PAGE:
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27 Parts of Being Chronically Ill and LGBTQIA+ People Wish Others Understood

When you have a chronic illness or disability, physical symptoms are not the only challenge you have to contend with. People with health conditions are often marginalized and under-represented, with awareness and accessibility severely lacking in most spaces.

Identifying as LGBTQIA+ (or any non-mainstream sexual orientation or gender identity) can come with its own set of difficulties. Many LGBTQIA+ folks tend to be marginalized as well and may face discrimination, inequality or even violence.

There are countless ways each of these identities can individually affect a person’s life – but folks who are both chronically ill and LGBTQIA+ often face additional, unique challenges at the intersection of these identities. Maybe you’ve experienced “double” discrimination, where a person makes hurtful judgments about both your illness and your gender identity or sexual orientation. Perhaps you’ve had difficulty receiving proper medical treatment for your health condition(s) because of prejudice from medical professionals. Or maybe you’ve loved customizing your wheelchair with rainbow ribbons as a nod to your LGBTQIA+ identity!

Everyone’s experiences with these two identities may look different – especially since there is such a wide range of illnesses and a broad spectrum of gender and sexuality. Still, unless you have both a chronic illness and are part of the LGBTQIA+ community, you may not have considered the unique ways these folks are often left out of the conversation in both communities.

To promote a better understanding of what life is like at the intersection of these identities, we asked our Mighty community to share one thing they wish others understood about what it’s like to identify as LGBTQIA+ and live with chronic illness.

Your health, gender and sexuality are not the sole defining aspects of who you are as a human being, but they do often form a core part of your identity – an identity that deserves to be loved, respected and valued. If you are struggling with having a chronic illness, identifying as LGBTQIA+ or both, know you are absolutely not alone. Check out the experiences our community shared with us below, and let us know what you would add in the comments.

Here’s what our community shared with us:

1. ‘Just because I have a chronic illness does not mean I don’t want a partner.’

“I want people to understand that my illness is only one aspect of me. I work hard and try to not let it define me. Being gay is who I am. Just because I have a chronic illness does not mean I don’t want a partner/lover/bf/gf…(whatever) A lot of us just want to love and be loved in return, someone to spend their life with. Everyone has baggage, visible or not. As they say in ‘Rent,’ ‘I’m lookin’ for baggage that goes with mine!’” – Bill N.

2. ‘I’m so much more than these two labels.’

“I’m so much more than these two labels. I have other interests and dreams that are separate from my pain and sexuality.” – Juliann H.

3. ‘I feel like I can’t talk about my illness because I’m already trans.’

“I’m a transman living with chronic depression, anxiety, chronic pain and I have bowed legs. With bowed legs, my hips are more prominent which causes me major dysphoria. I also can’t do other things guys my age are doing, like going to the gym, hanging out with friends and lots of other things. I feel like I can’t talk about my illness because I’m already trans and don’t want to seem like a pity party. I don’t think I’ll ever truly love myself even once medically transitioning because I know I won’t be able to get the body I want because of pain.” – Michael B.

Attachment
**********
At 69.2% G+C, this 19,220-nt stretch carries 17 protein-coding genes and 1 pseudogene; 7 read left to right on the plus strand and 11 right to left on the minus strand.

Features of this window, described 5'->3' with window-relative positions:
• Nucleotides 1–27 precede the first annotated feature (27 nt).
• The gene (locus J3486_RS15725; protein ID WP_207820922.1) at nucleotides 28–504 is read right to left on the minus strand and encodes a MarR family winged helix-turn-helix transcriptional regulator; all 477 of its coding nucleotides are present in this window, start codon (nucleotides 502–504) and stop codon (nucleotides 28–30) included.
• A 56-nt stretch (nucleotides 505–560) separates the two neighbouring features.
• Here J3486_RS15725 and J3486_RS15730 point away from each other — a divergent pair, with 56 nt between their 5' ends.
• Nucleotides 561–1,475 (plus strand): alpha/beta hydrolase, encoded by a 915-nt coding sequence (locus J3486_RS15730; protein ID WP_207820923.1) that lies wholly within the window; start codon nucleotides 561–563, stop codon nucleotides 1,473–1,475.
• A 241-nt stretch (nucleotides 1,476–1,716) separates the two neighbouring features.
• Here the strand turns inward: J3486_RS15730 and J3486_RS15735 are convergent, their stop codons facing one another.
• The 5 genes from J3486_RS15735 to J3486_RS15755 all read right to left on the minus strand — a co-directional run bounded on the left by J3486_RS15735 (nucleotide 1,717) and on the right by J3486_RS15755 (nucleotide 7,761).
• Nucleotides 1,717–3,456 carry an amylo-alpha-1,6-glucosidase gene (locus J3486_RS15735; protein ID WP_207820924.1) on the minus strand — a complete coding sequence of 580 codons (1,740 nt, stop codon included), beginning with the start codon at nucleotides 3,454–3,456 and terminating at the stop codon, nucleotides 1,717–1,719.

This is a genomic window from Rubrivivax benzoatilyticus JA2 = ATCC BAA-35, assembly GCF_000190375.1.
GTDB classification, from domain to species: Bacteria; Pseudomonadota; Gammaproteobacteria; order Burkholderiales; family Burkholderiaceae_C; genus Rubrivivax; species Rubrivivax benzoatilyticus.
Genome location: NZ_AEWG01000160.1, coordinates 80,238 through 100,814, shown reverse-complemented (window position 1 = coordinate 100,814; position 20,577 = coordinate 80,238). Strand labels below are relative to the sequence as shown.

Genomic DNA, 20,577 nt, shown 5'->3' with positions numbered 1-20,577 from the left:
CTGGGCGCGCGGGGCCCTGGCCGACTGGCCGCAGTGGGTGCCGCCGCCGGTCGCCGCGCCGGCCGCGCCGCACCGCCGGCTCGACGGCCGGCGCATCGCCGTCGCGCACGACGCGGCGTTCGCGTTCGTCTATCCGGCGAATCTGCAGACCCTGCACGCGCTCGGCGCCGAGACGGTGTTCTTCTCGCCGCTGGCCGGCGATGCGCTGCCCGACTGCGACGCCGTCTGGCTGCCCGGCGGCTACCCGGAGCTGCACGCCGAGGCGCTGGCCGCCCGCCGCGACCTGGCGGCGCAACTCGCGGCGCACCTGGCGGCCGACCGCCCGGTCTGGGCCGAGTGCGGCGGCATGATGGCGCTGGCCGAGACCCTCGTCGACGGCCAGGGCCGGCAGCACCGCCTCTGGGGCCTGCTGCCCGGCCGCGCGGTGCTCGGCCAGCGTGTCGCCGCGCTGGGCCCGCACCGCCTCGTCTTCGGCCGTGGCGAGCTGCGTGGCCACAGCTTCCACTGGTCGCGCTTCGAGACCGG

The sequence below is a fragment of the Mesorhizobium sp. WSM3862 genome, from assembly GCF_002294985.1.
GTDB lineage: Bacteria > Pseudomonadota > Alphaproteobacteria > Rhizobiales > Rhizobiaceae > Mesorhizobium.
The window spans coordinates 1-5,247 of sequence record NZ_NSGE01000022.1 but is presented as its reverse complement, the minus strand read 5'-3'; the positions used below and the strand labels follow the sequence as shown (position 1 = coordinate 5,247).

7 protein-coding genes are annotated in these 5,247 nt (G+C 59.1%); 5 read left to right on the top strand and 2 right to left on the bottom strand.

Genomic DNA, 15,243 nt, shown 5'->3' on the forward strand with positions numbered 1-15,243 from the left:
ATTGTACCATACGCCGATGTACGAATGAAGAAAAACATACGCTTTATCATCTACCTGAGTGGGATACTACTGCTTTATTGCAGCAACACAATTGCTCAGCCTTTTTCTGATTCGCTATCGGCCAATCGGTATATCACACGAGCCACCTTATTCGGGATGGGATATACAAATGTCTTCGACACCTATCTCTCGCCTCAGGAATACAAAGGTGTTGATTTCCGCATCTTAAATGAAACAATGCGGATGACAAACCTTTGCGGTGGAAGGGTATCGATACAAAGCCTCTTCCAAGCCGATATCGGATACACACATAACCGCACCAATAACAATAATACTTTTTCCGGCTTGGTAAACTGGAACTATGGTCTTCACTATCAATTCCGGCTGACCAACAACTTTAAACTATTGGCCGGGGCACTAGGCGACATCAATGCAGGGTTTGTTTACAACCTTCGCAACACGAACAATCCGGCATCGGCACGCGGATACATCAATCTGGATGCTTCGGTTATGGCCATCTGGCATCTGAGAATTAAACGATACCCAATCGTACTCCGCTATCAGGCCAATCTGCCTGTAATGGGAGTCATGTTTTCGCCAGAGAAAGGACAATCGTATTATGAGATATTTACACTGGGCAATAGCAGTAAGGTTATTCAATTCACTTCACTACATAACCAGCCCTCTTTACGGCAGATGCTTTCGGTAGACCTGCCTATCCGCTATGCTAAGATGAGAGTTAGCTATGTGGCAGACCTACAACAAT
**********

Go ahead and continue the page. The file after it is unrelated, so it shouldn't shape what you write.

4. ‘I don’t have the energy to defend my queerness and my invisible illness in the same day.’

“Sometimes I have to pick my battles because I don’t have the energy to defend my queerness and my invisible illness in the same day. And when I find someone who understands one or the other I’m waiting for them to learn something new and decide I’m too much effort as a friend.” – almostactivist

5. ‘Just because I’m asexual and sick doesn’t mean I have a hormonal imbalance.’

“Just because I’m asexual and sick doesn’t mean I have a hormonal imbalance ‘causing me to not be attracted to people’… I was asexual before I got sick, explain that.” – Katie B.

6. ‘IBS doesn’t care what bathroom I use… Please let me release in peace.’

“IBS [irritable bowel syndrome] doesn’t care what bathroom I use. When I need to go, I need to go. And if there’s a line for the women’s, I’ll go to the mens// if there’s only one stall in the men’s then I’ll check the women’s. Please let me release in peace regardless of what you think my genitals look like.” – Rory E.

7. ‘You never get a day off from being the minority.’

“Even when you are with ‘your kind’ (LGBTQ+ or chronic illness community), you will still be seen as part of a minority for that other aspect… You never get a day off from being the minority.” – Anne D.

8. ‘It makes romantic relationships that much harder to find.’

It makes romantic relationships that much harder to find, let alone work through. I once had someone on a dating app ask me if being chronically ill meant ‘in a fun hip hop way, or a sad teen drama kinda way.’” – Caralee W.

9. ‘I’ve always been asexual… It is not a side effect of my illnesses or meds.’

I’ve always been asexual, i.e. having no sexual or romantic attraction to anyone. It is not a side effect of my illnesses or meds and certainly not a defect of character. I am fine with my singleness and want others to accept it too, just as I want them to accept my physical limitations. Don’t shame me for being different or try to get me to change. I’m content with my life and you should be too.” – Elli H.

10. ‘When I have to educate them about sexual orientation issues, too, it’s just too much.’

“I can deal with educating people about my chronic illness, but when I have to educate them about sexual orientation issues, too, it’s just too much.” – JM K.

11. ‘I don’t have to be one or the other on any given day.’

I don’t have to be one or the other on any given day. At Pride, in the hospital, and in everyday life I am both queer and chronically ill and that’s amazing! I shouldn’t have to choose between pieces of myself to keep you happy.” – Kechia B.

12. ‘I am genuinely attracted to both men and women, not just trying to add more fish to the sea.’

“The fact that I am bisexual is not me trying to make up for the fact that nobody wants to date me because of my illness. I am genuinely attracted to both men and women, not just trying to add more fish to the sea.” – Aspia S.

13. ‘Not every Pride is accessible.’